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AUTHOR
Mark  »

As Jean Vanier wrote in Living Gently in a Violent World:

The Word became flesh to bring people together, to break down the walls of fear and hatred that separate people. That's the vision of the incarnation — to bring people together. ...

Maybe the most important thing is to learn how to build communities of celebration. Maybe the world will be transformed when we learn to have fun together. I don't mean to suggest that we don't talk about serious things. But maybe what our world needs more than anything is communities where we celebrate life together and become a sign of hope for our world. Maybe we need signs that it is possible to love each other.

 

Some years ago I read that excerpt of the late great Jean Vanier on a retreat. It resonates with me, especially as we progress from holiday gatherings to the newness of time in this New Year. We’ve gathered. We’ve celebrated. But, alas, have we built communities of celebration?

 Sometimes Christmas parties may seem like “forced fun” insofar as we’re obligated to spend time with folks we may not want to. Sometimes we think the only way we can have a celebration is by having a potent beverage in our hand. But striped of liquid courage or of family obligations, immersed in total freedom how would we choose to love one another? How would we build communities of celebration? In the bleakness of winter how are we going to be a sign that life, and love, and our relational nature is both possible and hope-filled? I, for one, plan on asking a specific question: What do you need? For I believe we can only build community when we know what we’re building with.

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What is Peace?
AUTHOR
Mark  »

December, draped in Advent, invites us to define the word, “peace.”

And so, what is peace to you?

But wait, before you answer that, or to best answer that, perhaps meditate on a few other questions that might lead you to a good definition of peace.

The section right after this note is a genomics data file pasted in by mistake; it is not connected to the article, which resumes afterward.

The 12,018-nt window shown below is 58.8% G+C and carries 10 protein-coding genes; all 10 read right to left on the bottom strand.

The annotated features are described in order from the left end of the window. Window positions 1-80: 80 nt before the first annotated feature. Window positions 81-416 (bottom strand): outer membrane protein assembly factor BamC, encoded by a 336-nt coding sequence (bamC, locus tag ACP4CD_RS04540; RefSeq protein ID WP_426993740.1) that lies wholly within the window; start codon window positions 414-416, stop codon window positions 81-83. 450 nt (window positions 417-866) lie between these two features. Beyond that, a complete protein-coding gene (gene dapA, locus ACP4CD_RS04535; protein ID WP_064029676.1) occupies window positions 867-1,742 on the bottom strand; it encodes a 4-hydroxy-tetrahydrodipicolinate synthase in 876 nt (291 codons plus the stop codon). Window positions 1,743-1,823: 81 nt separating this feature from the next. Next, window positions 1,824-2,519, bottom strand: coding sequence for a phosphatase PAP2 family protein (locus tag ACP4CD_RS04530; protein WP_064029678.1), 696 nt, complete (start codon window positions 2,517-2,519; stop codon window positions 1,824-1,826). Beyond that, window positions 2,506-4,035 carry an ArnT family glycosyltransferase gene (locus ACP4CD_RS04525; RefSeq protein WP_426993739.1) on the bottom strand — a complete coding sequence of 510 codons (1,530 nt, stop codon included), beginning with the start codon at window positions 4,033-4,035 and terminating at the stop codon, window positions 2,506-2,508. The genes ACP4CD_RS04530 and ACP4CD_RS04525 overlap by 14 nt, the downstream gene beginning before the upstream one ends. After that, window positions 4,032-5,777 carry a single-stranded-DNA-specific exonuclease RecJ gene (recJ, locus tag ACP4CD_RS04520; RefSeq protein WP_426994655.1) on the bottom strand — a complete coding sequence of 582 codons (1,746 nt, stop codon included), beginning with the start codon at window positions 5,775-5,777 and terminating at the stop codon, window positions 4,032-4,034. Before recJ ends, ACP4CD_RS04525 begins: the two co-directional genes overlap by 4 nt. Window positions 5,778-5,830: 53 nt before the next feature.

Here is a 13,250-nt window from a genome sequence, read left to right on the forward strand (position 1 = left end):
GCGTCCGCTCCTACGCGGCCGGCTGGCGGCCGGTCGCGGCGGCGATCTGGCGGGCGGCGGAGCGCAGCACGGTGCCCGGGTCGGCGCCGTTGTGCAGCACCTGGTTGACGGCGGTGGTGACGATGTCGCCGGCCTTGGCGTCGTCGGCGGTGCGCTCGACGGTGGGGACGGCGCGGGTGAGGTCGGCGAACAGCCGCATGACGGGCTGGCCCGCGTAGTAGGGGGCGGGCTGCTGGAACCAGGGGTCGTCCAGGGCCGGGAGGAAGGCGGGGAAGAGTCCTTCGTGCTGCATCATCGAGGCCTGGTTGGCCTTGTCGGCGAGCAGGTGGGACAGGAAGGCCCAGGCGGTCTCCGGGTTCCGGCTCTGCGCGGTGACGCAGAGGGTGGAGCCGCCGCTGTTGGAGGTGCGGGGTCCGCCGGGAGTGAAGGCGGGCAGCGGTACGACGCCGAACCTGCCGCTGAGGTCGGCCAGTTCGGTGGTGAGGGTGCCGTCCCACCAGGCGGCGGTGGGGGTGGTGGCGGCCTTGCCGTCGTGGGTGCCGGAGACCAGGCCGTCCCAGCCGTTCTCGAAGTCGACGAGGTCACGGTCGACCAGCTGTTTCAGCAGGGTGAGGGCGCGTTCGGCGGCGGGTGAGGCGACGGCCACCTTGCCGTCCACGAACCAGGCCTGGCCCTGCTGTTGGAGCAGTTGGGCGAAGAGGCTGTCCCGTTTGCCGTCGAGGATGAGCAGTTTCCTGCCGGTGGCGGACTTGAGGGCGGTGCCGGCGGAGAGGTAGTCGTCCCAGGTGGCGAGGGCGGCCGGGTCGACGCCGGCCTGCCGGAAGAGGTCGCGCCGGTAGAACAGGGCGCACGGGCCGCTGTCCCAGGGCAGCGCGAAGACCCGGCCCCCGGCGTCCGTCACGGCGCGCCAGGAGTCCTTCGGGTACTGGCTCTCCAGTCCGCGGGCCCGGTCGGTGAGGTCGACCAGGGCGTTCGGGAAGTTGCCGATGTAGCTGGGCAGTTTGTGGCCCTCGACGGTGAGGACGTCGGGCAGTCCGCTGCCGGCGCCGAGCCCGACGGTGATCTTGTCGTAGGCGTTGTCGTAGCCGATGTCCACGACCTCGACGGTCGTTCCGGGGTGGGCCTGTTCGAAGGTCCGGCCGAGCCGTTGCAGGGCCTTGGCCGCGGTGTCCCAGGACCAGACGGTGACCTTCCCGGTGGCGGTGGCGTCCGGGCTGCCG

Who are the peaceful people in your life? Is peace accompanied by silence or can it be found among sounds, be they cacophonous or melodic?  When you recall instances you yearned for peace, what were you looking for -- perhaps understanding, calm, love, or togetherness? Lastly, is peace only external; is peace only a gift received or generated outside of yourself or might you be able to find peace inside, receive peace from yourself?

Advent covers most of the month of December and Advent is a time of anticipation leading up to the joy of Christmas, leading up to ‘peace on earth’?  What is peace to you and how do you plan to birth it this season?  

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Share A Cup of Hospitality
AUTHOR
Mark  »

Being hospitable can be a most challenging trait. At the Cenacle we borrow the line from the Benedictines: when a guest comes, Christ comes. The idea being that we must be welcoming and hospitable to all. It is easy to have a very narrow gate, to allow just a few worthy souls to enter and receive your hospitality, at the appointed hour; it is quite another, to have an expansive sense of hospitality, which includes the unscheduled and unexpected.

“Do not neglect hospitality,” Sacred Scripture reminds us, “for through it some have unknowingly entertained angels” (Hebrews 13:2). Again, it can be easy to prepare for the times we expect to be hospitable, when holidays approach or planned gatherings happen. This we know and thus prepare to be hospitable perhaps by cleaning up, making arrangements, by preparing gifts or food especially things our planned guests may like. It’s the unexpected, the welcoming, the hospitality at the many unexpected guests and instances where we didn’t plan to have a comfortable cup of tea ready, or our time expended in listening to another. Try as we might, being hospitable is not dependent on being proactive (though it helps to be prepared). Being hospitable is a mindset, and a choice: a choice to welcome, a choice to share, a choice to lay previous plans aside to honor, help, and welcome another whether or not they are expected. Having a hard time with hospitality? I’ve found that gratefulness is a regular companion with hospitality. Perhaps there are other ways to engender a spirit of hospitality, to encourage us to say yes, and to understand that, whether angels, persons, or Christ himself, when someone approaches us we can choose to be hospitable.

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The Son Remains
AUTHOR
Jill  »